If one reads Francis’s theology and practice of mercy alongside prior papal statements, particularly from Paul VI, John Paul II, and Benedict XVI, a new ecclesiology emerges. “The Church’s very credibility is seen in how she shows merciful and compassionate love.” Resisting clericalist and legalistic models, Francis proposes that the church best shows the mercy of divine creative and redemptive love when it acts as a “field hospital” treating the wounded in triage style. He recounts models of merciful priests “who knew how to be close to people and treat their wounds.” To embody mercy rather than judgment, the church must practice “the apostolate of the ear” through listening, patience, tenderness, and being “involved and wounded by pain, by illness, by poverty.” In so doing, the church simultaneously shows its maternal face and acts in persona Christi. This is a “church that goes forth,” with members that “go out from the church and the parishes, go outside and look for people where they live, where they suffer, and where they hope.” Here an extroverted ecclesiology and a realized eschatology merge to form a merciful church, conveyed in both corporal and spiritual works of mercy.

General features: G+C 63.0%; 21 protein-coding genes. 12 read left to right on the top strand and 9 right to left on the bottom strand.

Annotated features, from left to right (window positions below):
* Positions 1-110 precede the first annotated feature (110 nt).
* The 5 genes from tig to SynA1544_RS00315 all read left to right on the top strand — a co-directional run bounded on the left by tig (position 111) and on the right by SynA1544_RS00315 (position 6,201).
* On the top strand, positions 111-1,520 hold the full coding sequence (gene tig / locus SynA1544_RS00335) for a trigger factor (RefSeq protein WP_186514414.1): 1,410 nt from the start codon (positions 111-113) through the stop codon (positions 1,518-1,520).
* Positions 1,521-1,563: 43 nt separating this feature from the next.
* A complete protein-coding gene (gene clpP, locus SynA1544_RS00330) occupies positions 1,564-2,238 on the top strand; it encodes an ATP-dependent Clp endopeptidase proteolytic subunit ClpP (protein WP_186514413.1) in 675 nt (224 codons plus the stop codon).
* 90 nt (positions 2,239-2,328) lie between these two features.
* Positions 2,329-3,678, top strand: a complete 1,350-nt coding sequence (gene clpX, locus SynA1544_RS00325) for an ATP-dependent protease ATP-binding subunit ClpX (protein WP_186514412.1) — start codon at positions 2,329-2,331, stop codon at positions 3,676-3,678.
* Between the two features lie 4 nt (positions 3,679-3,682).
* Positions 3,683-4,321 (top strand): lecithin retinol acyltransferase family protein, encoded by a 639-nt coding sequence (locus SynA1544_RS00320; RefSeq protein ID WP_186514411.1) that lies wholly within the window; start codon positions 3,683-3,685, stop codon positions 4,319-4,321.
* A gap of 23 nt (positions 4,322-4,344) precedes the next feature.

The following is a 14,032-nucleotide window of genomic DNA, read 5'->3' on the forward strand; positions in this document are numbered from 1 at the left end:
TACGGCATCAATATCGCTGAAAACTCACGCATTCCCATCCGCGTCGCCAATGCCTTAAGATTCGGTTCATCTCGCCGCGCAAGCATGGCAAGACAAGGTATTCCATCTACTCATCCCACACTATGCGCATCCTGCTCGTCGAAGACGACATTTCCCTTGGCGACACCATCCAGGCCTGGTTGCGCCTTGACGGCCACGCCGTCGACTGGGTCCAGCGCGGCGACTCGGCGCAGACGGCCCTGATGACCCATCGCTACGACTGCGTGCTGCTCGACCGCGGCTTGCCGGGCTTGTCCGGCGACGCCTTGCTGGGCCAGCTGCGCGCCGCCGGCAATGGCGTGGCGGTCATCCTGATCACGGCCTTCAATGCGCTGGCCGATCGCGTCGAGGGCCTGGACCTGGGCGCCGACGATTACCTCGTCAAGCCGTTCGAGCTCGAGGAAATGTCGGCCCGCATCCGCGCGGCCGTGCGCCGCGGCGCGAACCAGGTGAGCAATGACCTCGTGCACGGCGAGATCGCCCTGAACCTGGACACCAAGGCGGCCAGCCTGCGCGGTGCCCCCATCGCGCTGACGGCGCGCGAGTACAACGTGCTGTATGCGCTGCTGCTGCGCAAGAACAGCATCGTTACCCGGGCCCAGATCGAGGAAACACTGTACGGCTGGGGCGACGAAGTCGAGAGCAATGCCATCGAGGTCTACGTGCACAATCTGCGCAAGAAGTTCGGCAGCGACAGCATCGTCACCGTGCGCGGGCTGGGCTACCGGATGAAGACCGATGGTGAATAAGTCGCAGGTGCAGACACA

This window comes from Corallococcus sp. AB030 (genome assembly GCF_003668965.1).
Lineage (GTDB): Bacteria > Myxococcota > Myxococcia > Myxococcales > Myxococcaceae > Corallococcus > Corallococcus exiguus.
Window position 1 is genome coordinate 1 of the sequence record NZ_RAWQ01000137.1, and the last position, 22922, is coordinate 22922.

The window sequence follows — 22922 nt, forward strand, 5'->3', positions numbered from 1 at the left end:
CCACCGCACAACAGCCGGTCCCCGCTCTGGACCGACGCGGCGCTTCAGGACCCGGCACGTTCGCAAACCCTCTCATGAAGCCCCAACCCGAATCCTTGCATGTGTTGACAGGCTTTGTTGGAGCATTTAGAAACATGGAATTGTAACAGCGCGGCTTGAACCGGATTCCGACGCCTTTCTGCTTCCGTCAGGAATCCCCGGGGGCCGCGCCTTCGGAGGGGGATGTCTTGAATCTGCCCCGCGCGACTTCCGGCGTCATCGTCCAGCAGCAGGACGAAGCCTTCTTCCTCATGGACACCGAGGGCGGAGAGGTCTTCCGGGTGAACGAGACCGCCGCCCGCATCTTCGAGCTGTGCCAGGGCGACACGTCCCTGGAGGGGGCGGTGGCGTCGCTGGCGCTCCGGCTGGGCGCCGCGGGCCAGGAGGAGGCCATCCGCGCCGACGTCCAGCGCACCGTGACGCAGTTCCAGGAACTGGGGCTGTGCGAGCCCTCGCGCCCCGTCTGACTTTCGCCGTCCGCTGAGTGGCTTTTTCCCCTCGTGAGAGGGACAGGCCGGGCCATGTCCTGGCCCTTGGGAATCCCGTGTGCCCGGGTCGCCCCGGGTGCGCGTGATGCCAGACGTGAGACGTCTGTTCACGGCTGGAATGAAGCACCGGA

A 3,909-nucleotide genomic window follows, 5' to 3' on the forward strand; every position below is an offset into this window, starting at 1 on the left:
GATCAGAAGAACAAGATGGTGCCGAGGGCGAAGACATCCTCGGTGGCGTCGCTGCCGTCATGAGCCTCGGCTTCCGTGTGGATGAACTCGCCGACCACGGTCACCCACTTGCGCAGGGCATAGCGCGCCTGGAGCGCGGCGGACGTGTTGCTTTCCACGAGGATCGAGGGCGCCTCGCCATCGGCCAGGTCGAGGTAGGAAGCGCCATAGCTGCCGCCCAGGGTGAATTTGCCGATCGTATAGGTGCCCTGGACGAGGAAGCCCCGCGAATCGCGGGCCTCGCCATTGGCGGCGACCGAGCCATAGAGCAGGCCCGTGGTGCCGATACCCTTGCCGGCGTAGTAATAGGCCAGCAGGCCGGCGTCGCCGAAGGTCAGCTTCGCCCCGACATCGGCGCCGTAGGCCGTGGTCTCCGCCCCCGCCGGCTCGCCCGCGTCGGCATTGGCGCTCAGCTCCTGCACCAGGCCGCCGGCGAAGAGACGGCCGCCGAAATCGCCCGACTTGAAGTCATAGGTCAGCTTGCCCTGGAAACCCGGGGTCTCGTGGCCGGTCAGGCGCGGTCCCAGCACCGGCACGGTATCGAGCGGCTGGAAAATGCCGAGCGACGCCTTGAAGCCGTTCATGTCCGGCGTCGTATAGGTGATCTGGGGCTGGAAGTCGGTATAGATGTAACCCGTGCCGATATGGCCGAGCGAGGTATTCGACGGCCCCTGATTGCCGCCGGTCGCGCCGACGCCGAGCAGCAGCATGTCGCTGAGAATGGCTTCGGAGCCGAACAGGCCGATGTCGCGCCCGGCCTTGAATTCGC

Aside from the church, Francis affirms that the family is “the first school of mercy” and “the unwavering reference point for the young.” After global Jesuit institutions and volunteers collected more than 250 letters to Francis from children in over 25 countries, Antonio Spadaro, SJ, compiled 30 of those letters and transcribed the pope’s responses to them in Dear Pope Francis. In his responses to these children’s tough questions, Francis touches on theological topics ranging from God, sin and evil, miracles, angels and saints, the Eucharist, and prayer to creation, anthropology, Chris­tology, ecclesiology, salvation, and eschatology—a veritable systematic theology for children. Francis’s replies to children’s questions about the injustices of poverty, slavery, refugee crises, and war demonstrate that resistance to global suffering combines mercy (imitating God’s inclusive love) with advocacy (living hope through practices such as distributive justice).